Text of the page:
AZUZ: Series of anti-Semitic tweets is at the center of a lawsuit against Twitter. In the United States, hate speech like anti-Semitism is usually protected under the First Amendment. In Europe, it`s not, and when the speech happens in France on an American social media site, situation can get complicated. Atika Shubert fills in the details.


ATIKA SHUBERT, CNN CORRESPONDENT: This case revolves around the Twitter hashtag @unbonjuif, which translates as a good Jew. Now, this hashtag became third most popular in France on Twitter last year in October. Unfortunately, some people were using this hashtag to post anti-Semitic comments and jokes, even tweeting photos of the Holocaust. Now, frankly, many of these posts are so offensive, we will not be repeating them on CNN, but these tweets did pose a legal dilemma for Twitter.

Twitter did remove some of the most offensive posts, but the Union of Jewish Students in France wanted Twitter to take it a step further, and they sued the company demanding that they hand over the details of who posted these abusive comments online. Twitter refused, but in January, a French court ruled that Twitter must hand those details over, and that split public opinion in France. Take a listen.

UNIDENTIFIED MALE: The French law should be strong with people who say such things.

UNIDENTIFIED FEMALE: I think that it should not be. I mean, it is a free land of expression, and it is (inaudible) we can tweet whatever we want to say or whatever you think.

SHUBERT: Now, Twitter has ignored the ruling. Arguing that is it based in the United States and protected by the First Amendment, the right to free speech. The French court, however, has said that Twitter must hand those details over, and until it does, it is fining the company $1,000 a day. Not much perhaps for a company like Twitter, but the Union of Jewish Students is also suing Twitter for $50 million, so it could get a lot more expensive.

Atika Shubert, CNN, London.


AZUZ: As the brackets narrowed down and the court was built up, millions of Americans watched NCAA men`s basketball teams either advance to the final four or hope for another shot next year. We had our own tournament of sorts here at the CNN STUDENT NEWS. It played out on the court of our Facebook site. And while you may or may not have done well in bracketology, everyone is a winner in puntology. When I asked on Twitter yesterday, people just describe our puns. Ali (ph) wrote they were Carlful (ph). We had a comment from Elvir (ph) who said, they`re awful-ly fantastic, and Jordan said I can`t lie, they`re just awful. But whether or not you agree with Jordan or if you agree with Alex, who said they are quirky and endearing social satire, or Trevor, who called them sweeter than sonic sweet tater tats, you can choose between the two punology (ph) finalists if you are on Facebook. After a story about an egg, we said to egg-splain the mystery, you just have to crack the case. After a story about a dog, we said it deserved a round of a-paws. Which will win? The final round will soon be upon you at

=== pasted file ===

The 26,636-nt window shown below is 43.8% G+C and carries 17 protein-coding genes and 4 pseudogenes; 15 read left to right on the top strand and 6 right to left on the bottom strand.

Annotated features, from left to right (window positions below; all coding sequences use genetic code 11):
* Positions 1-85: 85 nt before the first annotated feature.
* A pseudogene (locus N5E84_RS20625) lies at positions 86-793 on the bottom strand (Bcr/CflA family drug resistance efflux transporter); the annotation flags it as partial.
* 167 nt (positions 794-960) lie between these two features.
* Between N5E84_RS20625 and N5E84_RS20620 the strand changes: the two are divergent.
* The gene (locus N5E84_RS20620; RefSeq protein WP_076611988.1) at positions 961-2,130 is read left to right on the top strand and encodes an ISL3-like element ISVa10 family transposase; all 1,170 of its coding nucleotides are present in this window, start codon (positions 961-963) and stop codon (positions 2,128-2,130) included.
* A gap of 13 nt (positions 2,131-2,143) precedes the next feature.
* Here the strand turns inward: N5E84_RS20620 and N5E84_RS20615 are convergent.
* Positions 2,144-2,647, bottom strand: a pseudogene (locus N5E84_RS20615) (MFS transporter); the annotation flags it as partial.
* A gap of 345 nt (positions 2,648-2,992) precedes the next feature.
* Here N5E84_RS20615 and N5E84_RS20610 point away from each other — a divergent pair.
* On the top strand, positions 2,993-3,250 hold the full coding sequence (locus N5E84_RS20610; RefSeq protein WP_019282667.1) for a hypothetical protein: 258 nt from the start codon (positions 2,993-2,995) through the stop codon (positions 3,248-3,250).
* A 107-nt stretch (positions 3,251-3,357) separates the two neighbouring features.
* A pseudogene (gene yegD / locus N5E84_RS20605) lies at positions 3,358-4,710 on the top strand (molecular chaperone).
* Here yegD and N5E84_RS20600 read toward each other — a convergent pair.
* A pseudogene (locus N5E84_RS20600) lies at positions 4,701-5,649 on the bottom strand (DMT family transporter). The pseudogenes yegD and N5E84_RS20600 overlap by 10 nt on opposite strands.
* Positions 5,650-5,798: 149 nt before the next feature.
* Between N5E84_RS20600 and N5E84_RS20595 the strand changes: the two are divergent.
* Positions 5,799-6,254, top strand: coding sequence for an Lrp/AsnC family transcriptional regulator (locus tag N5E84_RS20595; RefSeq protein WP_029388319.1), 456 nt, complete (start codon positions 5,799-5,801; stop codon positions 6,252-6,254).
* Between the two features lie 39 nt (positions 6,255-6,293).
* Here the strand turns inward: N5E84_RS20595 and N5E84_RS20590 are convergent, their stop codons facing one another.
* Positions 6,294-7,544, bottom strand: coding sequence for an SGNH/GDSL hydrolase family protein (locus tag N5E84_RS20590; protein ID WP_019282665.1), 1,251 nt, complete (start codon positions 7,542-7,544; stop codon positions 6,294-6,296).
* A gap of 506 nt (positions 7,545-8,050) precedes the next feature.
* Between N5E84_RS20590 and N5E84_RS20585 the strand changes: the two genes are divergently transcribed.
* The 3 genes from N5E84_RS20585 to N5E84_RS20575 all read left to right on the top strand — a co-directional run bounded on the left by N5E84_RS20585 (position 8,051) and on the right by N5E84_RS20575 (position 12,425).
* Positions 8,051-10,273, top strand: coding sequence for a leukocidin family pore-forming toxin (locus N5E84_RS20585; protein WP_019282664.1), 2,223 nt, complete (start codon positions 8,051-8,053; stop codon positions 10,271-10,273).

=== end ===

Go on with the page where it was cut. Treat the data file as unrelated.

UNIDENTIFIED FEMALE: Today`s shoutout goes out to Mr. Ward`s, Mrs. King`s, Mr. Gant`s, Mrs. Haugland`s and Mrs. Purkey`s classes at Trenton public school in Trenton, North Dakota. What type of degree do law school graduates earn? You know what to do. Is it a JD, Ph.D., MBA or DDS? You`ve got 3 seconds, go.

Law school graduates earn a JD, which stands for juris doctor, or doctor of jurisprudence. That`s your answer and that`s your shoutout.

AZUZ: Some people who have JD`s aren`t able to find work using their JD`s. They are still involved in the legal system. They are suing the law schools where they earned their degrees. Dozens of law school graduates from around the country have joined lawsuits against their alma maters. They claim the schools committed fraud advertising that most graduates have jobs within a year after getting their degrees. The numbers were based on graduates who had any job, but not necessarily full-time jobs as lawyers. A lawyer representing some of the schools said they followed the rules when they reported their graduate employment numbers. Some of the lawsuits have been thrown out; others are moving forward.

Our newest blog post, college expectations. If you`re planning to go to college, what are you hoping to get out of it? Talk to us at, and teachers, you can talk to us there too. Hit the feedback link to share your thoughts on today`s show.

And finally today, some golfers walk the course, some use a cart, then there is this. It`s a hovercraft, or in the case of this Youtube video, it`s a Bubba hover. The man at the wheel is Bubba Watson, the winner of last year`s Masters Tournament. The hovercraft glides over greens, flies over fairways and lets you take the direct path cross water hazards. Of course, this kind of vehicle flips one of golf`s great moments on its head, because you want to totally avoid getting a hole in one. It would just be totally deflating. We tried to wedge in a few puns, and we appreciate you putting up with them, especially when they go a little off course.

All right, that wraps up our hover to that story, and today`s show. Hope you have a great weekend.